AbraCadabra: Shingle to soil

Last weekend I needed a good breeze of sea air, so went for a walk from Dover to Deal on the Kent coast. I’d been on this walk a while back, and recalled taking shelter from fierce winter winds under the canopy of one of the Holm oaks (Quercus ilex – an evergreen oak), somewhere between Walmer and Deal.

Many specimens have settled in the shingle, and plant communities are establishing. The perfect spot to watch how soil is formed. In a location that regularly gets flooded with sea water!

This is the edge, where things start to get interesting:

But venture further, seek the intimate aquaintance of the oak, hidden under the canopy from the views of dogwalkers, joggers, ice cream lovers, cyclists, children and parents alike. It is much quieter in this secret space.

Rest a while, and wonder.
No space for standing up – you have to sit or lie and be still.
Feel the limbs catching lightly in the sea air, vibrating the ground beneath you.

Gently brush away the top, dry layer of leaves.

And marvel at the magic. From this ….. to this …..

Shingle outside the canopy, soil and decomposing leaves under

And the magic continued when I put a sample under the microscope the next day.
I was introduced to my first non-bacterial feeding nematode, and a remarkable network of fungi. Still trying to figure out who is who!
The density of fungi when focussing through a single drop of fungi, was surprising. So many layers!

From a perspective of standardising the sampling process, this was interesting.
One gram of sample took up a considerable volume in the test tube, and did not yield any liquid when combined with water to give the typical 1:5 or 1:10 ratio. I just kept picking up organic matter.

So with gay abandon and curiosity, I added more water until I was able to take up enough water with my pipette.

I was so excited, I forgot to white balance the image, sorry. Can you spot the nematode?

A ? fungal feeding nematode, definately no elaborate lips as in the bacterial feeders, 100X total magnification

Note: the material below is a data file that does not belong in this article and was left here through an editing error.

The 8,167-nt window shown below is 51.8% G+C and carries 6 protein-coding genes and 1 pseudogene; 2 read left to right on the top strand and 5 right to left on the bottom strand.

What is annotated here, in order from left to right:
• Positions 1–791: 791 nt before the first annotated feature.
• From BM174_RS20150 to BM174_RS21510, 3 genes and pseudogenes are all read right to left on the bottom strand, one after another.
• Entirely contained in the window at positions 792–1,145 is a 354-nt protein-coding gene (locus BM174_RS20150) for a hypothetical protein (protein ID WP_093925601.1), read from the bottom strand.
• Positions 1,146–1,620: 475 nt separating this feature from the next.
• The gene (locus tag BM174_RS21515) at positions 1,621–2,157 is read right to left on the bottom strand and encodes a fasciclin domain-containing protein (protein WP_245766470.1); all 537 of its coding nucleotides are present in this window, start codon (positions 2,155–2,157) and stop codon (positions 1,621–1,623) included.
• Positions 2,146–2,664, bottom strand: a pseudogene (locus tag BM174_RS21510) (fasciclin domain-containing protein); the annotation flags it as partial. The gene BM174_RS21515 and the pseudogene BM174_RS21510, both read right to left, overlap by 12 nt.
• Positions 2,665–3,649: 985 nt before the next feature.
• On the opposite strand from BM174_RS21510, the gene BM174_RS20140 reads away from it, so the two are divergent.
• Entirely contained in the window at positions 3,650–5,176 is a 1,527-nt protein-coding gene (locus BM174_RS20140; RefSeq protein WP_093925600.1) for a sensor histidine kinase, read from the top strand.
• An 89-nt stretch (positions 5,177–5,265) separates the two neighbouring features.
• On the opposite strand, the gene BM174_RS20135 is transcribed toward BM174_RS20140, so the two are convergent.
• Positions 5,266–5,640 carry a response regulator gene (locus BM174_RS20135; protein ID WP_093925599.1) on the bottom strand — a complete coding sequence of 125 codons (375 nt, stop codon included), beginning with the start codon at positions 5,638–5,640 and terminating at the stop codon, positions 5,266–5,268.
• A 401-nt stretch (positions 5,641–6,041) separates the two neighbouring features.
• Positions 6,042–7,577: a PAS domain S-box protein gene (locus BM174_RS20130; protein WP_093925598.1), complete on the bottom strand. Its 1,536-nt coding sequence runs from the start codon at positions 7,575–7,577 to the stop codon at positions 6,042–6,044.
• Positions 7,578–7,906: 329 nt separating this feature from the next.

Fungal strand of a basidiomycete with clamp connection
Stretchy critter at x40 total mag. kept re-arranging the furniture and stretching/contracting lengthwise to move about. 100X
It moved like a rotifer, and I believe it is, but I did not see any propellor action.
Higher order beneficial fungi (brown) and Zygomycetes (clear) – these are a lower order in the fungal kingdom and are primary decomposers

I am still learning to reliably identify what I am actually seeing, I give no guarantees of accuracy here on the nematode! Therefore a biomass count did not seem appropriate at this stage. Who knows what I’d be counting?!
However, visual impression: I’ve never seen anything like it so far, so many fungal strands in one place!

P.S. The fungi have since been checked by a mycologist. I trust their advice, and have updated the descriptions.

2 thoughts on “AbraCadabra: Shingle to soil

  1. The fungal content of the organic matter layer can be difficult because decomposed organic matter is light and very fluffy. There’s little sand, silt or clay — just shingle material when you reach that next layer down. It isn’t really soil, it is smooth, pebble-like rock that wind and waves and organisms are slowly eating away at. But lots of good fungi in the organic matter below the oak.

    1. Isn’t that how soil starts? Rock, weathered away by biochemical and mechanical processes, combining with organic matter?

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